But they should have listened about Ben.
The plaintive warble of a limpkin heralded a roll of thunder in the distance. A scurry in the underbrush triggered no fear. She guessed the rustling to be a family of brown rabbits. She shifted her eyes to the side, hoping to catch a glimpse of the bunnies, but thunder and bunnies never mixed well on the best of days. She was alone again.
That was okay. She was in no shape to enjoy the best thing about bunnies. They didn't know how to run away like the crafty moms who bobbed and weaved and then disappeared. Mothers were like that. There one minute and gone the next.
She didn't want to think about mothers and chased the thought away by concentrating on the bunnies. So cuddly this time of year, she'd corner a little one and hold its fur to her cheek for a moment. Its heart would flutter and she'd release the squirming softness. You were always supposed to let go. Any fool knew that.
But Ben was worse than fool. He didn't let go out of sheer meanness.
She sensed something odd in him a long time ago. Maybe Mama knew it, too. Why she took up with Ben just to leave so soon, she couldn't figure.
He said she'd been making eyes at that truck driver who came through town, and maybe she got a hankering to go with him. She'd come crawling back. Bet your bottom dollar, yes, sirree.
Her brothers didn't say too much. They liked Ben. He brought fancy rifles and lots of things big boys used. No sense telling them he was creepy, and she didn't want to sit in his lap ever again.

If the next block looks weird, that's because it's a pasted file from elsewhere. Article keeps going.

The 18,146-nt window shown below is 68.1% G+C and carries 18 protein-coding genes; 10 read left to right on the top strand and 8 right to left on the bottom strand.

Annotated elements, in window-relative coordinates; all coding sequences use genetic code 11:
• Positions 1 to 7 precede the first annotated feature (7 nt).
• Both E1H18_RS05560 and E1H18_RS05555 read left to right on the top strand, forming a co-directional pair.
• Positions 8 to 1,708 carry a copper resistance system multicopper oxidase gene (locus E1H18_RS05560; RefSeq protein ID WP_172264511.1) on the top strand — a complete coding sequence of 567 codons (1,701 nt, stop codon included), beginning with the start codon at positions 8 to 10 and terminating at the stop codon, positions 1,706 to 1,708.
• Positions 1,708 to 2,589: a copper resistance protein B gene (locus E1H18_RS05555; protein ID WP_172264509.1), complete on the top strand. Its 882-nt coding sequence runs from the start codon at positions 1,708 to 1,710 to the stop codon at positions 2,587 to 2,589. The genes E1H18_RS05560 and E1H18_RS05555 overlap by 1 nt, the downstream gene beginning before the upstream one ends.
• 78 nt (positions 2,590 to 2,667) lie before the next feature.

She sighed, but the sound came out differently than she expected and the effort made her throat hurt more.
It was her own fault, she supposed. Ben hissed her to be quiet, but how could she? He smelled worse than the pack of hounds after a three-day hunt. She caught the whiff before he was on top of her. Before his whiskers scraped her face, and he touched where it wasn't right.
She gagged at the memory of his breath that pulled the scream from her throat. His hands went around her neck so hard she heard the hard pop more than she felt it. His eyes told her he wasn't aiming to let go, and one more thing — he'd done this before, and Mama was never coming home.
Fear gripped her insides but she was smart. She played possum and he jumped off her. She held her breath, willing her body to be still. He stood over her, panting, and toed her hip back and forth. Stars danced in her head and she fought a queer floating sensation she feared he could see.